Art/ Collection/ Art Object

Terracotta deep bowl

late 3rd–early 2nd century B.C.
Greek, South Italian, Campanian, Calenian
H. 2 15/16 in. (7.5 cm); diameter 6 3/8 in. (16.2 cm)
Credit Line:
The Bothmer Purchase Fund, 2001
Accession Number:
On view at The Met Fifth Avenue in Gallery 164
The deep bowl originated in metal during the Hellenistic period and was reinterpreted in clay quickly and widely. The bust represents Dionysos, god of wine, an appropriately frequent subject for a drinking vessel. Pottery of this type is conventionally known as Calenian, after Cales, a site in Campania. Recent studies indicate that there were numerous centers of production in Italy and wide distribution to both the west and the east.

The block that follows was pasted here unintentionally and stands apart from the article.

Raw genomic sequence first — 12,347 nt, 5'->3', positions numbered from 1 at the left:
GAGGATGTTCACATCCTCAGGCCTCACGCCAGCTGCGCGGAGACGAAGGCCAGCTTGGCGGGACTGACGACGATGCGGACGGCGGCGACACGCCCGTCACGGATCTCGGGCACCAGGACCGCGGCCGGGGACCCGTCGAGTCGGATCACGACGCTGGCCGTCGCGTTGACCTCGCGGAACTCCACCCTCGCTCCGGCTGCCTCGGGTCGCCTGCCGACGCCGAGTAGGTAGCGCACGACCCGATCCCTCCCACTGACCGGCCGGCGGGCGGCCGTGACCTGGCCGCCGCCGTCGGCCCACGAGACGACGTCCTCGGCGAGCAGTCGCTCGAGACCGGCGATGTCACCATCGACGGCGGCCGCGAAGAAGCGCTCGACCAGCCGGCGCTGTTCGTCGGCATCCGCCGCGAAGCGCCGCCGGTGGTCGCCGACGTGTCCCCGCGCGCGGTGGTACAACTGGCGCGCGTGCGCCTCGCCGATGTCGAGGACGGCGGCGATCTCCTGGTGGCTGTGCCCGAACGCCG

Christie, Manson & Woods International Inc. 2001. Antiquities. December 5-6, 2001. lot 500, p. 181.

Mertens, Joan R., Dr. 2002. "Recent Acquisitions, A Selection: 2001-2002." The Metropolitan Museum of Art Bulletin, 60(2): pp. 8-9.

Metropolitan Museum of Art. 2002. "One Hundred Thirty-second Annual Report of the Trustees for the Fiscal Year July 1, 2001 through June 30, 2002." Annual Report of the Trustees of the Metropolitan Museum of Art, 132: p. 19.

Picón, Carlos A. 2007. Art of the Classical World in the Metropolitan Museum of Art: Greece, Cyprus, Etruria, Rome no. 249, pp. 213, 453, New York: The Metropolitan Museum of Art.

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